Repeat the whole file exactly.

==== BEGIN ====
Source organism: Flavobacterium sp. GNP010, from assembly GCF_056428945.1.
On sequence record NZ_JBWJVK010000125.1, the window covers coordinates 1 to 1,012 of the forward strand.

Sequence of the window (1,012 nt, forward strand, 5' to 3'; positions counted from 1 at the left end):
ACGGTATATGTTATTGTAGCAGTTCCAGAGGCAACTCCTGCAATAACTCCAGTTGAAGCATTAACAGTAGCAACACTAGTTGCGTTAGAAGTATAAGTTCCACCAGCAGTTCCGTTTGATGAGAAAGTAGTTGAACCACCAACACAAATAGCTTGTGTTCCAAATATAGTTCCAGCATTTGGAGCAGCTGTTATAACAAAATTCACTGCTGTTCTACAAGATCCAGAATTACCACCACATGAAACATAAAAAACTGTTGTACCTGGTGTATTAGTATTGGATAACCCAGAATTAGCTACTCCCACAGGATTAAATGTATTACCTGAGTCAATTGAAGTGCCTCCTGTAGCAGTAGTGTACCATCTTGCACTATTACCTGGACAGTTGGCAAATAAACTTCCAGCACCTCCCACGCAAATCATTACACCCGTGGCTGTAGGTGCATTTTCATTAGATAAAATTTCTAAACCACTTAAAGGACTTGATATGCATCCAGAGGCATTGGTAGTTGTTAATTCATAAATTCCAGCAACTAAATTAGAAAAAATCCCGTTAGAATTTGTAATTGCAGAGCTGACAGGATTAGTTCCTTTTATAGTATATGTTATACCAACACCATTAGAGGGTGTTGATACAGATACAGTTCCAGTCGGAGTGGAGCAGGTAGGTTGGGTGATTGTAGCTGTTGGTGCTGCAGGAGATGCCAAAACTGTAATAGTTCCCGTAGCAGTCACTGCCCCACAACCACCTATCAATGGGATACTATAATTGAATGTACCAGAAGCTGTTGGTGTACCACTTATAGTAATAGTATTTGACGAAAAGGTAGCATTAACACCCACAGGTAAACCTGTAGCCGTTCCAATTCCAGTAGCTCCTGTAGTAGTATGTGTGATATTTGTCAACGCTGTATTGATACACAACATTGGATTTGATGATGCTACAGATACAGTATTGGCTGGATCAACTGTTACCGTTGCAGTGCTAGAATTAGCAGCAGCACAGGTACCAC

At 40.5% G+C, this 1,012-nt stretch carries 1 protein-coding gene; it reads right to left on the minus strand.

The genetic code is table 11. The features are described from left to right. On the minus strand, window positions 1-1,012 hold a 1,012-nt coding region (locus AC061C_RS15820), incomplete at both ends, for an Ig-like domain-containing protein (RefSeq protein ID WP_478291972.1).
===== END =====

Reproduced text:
Source organism: Flavobacterium sp. GNP010, from assembly GCF_056428945.1.
On sequence record NZ_JBWJVK010000125.1, the window covers coordinates 1 to 1,012 of the forward strand.

Sequence of the window (1,012 nt, forward strand, 5' to 3'; positions counted from 1 at the left end):
ACGGTATATGTTATTGTAGCAGTTCCAGAGGCAACTCCTGCAATAACTCCAGTTGAAGCATTAACAGTAGCAACACTAGTTGCGTTAGAAGTATAAGTTCCACCAGCAGTTCCGTTTGATGAGAAAGTAGTTGAACCACCAACACAAATAGCTTGTGTTCCAAATATAGTTCCAGCATTTGGAGCAGCTGTTATAACAAAATTCACTGCTGTTCTACAAGATCCAGAATTACCACCACATGAAACATAAAAAACTGTTGTACCTGGTGTATTAGTATTGGATAACCCAGAATTAGCTACTCCCACAGGATTAAATGTATTACCTGAGTCAATTGAAGTGCCTCCTGTAGCAGTAGTGTACCATCTTGCACTATTACCTGGACAGTTGGCAAATAAACTTCCAGCACCTCCCACGCAAATCATTACACCCGTGGCTGTAGGTGCATTTTCATTAGATAAAATTTCTAAACCACTTAAAGGACTTGATATGCATCCAGAGGCATTGGTAGTTGTTAATTCATAAATTCCAGCAACTAAATTAGAAAAAATCCCGTTAGAATTTGTAATTGCAGAGCTGACAGGATTAGTTCCTTTTATAGTATATGTTATACCAACACCATTAGAGGGTGTTGATACAGATACAGTTCCAGTCGGAGTGGAGCAGGTAGGTTGGGTGATTGTAGCTGTTGGTGCTGCAGGAGATGCCAAAACTGTAATAGTTCCCGTAGCAGTCACTGCCCCACAACCACCTATCAATGGGATACTATAATTGAATGTACCAGAAGCTGTTGGTGTACCACTTATAGTAATAGTATTTGACGAAAAGGTAGCATTAACACCCACAGGTAAACCTGTAGCCGTTCCAATTCCAGTAGCTCCTGTAGTAGTATGTGTGATATTTGTCAACGCTGTATTGATACACAACATTGGATTTGATGATGCTACAGATACAGTATTGGCTGGATCAACTGTTACCGTTGCAGTGCTAGAATTAGCAGCAGCACAGGTACCAC

At 40.5% G+C, this 1,012-nt stretch carries 1 protein-coding gene; it reads right to left on the minus strand.

The genetic code is table 11. The features are described from left to right. On the minus strand, window positions 1-1,012 hold a 1,012-nt coding region (locus AC061C_RS15820), incomplete at both ends, for an Ig-like domain-containing protein (RefSeq protein ID WP_478291972.1).